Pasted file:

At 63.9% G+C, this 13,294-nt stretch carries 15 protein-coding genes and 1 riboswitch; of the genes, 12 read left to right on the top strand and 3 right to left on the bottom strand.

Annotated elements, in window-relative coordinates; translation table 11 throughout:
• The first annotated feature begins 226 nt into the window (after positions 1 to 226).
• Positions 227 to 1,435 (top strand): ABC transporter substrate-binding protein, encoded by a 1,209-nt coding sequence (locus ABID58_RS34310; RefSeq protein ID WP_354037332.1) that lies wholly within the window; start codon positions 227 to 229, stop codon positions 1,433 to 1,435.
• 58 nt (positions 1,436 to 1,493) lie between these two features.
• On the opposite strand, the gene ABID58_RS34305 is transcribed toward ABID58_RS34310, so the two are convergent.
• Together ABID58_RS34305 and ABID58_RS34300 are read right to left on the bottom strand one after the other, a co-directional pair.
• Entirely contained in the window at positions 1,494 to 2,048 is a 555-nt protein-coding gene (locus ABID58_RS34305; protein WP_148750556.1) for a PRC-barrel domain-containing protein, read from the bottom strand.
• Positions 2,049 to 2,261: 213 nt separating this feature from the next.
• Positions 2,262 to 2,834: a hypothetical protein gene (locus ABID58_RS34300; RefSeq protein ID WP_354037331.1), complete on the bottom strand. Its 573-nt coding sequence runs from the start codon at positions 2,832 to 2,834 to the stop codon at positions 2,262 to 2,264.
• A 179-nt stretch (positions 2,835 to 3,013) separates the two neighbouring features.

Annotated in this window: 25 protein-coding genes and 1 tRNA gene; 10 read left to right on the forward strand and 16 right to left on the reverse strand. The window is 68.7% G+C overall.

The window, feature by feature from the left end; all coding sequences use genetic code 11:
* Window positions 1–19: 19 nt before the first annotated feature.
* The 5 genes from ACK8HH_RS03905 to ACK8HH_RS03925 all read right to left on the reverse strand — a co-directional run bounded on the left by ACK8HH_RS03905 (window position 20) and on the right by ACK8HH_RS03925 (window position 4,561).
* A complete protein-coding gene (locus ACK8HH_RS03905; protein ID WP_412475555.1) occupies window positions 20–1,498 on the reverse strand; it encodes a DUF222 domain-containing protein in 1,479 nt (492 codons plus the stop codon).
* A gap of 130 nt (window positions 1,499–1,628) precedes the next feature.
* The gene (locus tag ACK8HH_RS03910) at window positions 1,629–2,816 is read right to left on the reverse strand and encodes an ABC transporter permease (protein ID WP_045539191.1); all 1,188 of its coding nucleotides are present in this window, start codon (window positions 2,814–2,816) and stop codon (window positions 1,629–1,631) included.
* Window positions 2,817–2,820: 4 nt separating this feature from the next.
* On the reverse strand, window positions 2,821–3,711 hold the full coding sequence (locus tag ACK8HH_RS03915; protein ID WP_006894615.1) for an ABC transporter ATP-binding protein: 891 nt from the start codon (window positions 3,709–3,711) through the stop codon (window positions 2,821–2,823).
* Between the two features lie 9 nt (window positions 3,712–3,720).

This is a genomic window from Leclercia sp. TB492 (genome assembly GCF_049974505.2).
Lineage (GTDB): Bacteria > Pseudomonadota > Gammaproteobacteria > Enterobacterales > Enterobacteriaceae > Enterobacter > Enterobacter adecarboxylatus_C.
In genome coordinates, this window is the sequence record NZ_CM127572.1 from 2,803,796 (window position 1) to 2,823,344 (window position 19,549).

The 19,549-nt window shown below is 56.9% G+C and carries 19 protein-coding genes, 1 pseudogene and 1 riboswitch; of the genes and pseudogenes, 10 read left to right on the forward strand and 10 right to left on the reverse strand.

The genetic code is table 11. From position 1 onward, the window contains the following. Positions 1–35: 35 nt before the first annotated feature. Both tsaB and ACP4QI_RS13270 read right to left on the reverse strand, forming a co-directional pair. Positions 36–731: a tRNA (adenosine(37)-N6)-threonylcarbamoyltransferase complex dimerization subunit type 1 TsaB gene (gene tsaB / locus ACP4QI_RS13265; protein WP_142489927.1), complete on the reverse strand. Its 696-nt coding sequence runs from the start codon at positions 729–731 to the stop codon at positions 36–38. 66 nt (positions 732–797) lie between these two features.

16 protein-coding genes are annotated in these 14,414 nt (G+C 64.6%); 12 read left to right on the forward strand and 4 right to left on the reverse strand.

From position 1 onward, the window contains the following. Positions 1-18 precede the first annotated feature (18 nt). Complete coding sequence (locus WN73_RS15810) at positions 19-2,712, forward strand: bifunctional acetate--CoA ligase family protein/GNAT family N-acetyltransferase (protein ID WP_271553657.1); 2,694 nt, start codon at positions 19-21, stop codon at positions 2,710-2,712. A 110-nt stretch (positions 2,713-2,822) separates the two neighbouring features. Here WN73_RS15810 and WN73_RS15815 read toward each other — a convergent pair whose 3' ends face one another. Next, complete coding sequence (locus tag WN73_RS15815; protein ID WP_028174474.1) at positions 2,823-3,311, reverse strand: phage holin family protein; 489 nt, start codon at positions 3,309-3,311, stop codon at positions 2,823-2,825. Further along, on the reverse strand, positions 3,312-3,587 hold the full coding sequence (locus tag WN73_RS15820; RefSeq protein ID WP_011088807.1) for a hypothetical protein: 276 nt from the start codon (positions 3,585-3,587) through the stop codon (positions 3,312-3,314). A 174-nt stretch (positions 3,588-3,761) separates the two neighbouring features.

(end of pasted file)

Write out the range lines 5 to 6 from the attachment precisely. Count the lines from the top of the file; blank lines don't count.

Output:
• 58 nt (positions 1,436 to 1,493) lie between these two features.
• On the opposite strand, the gene ABID58_RS34305 is transcribed toward ABID58_RS34310, so the two are convergent.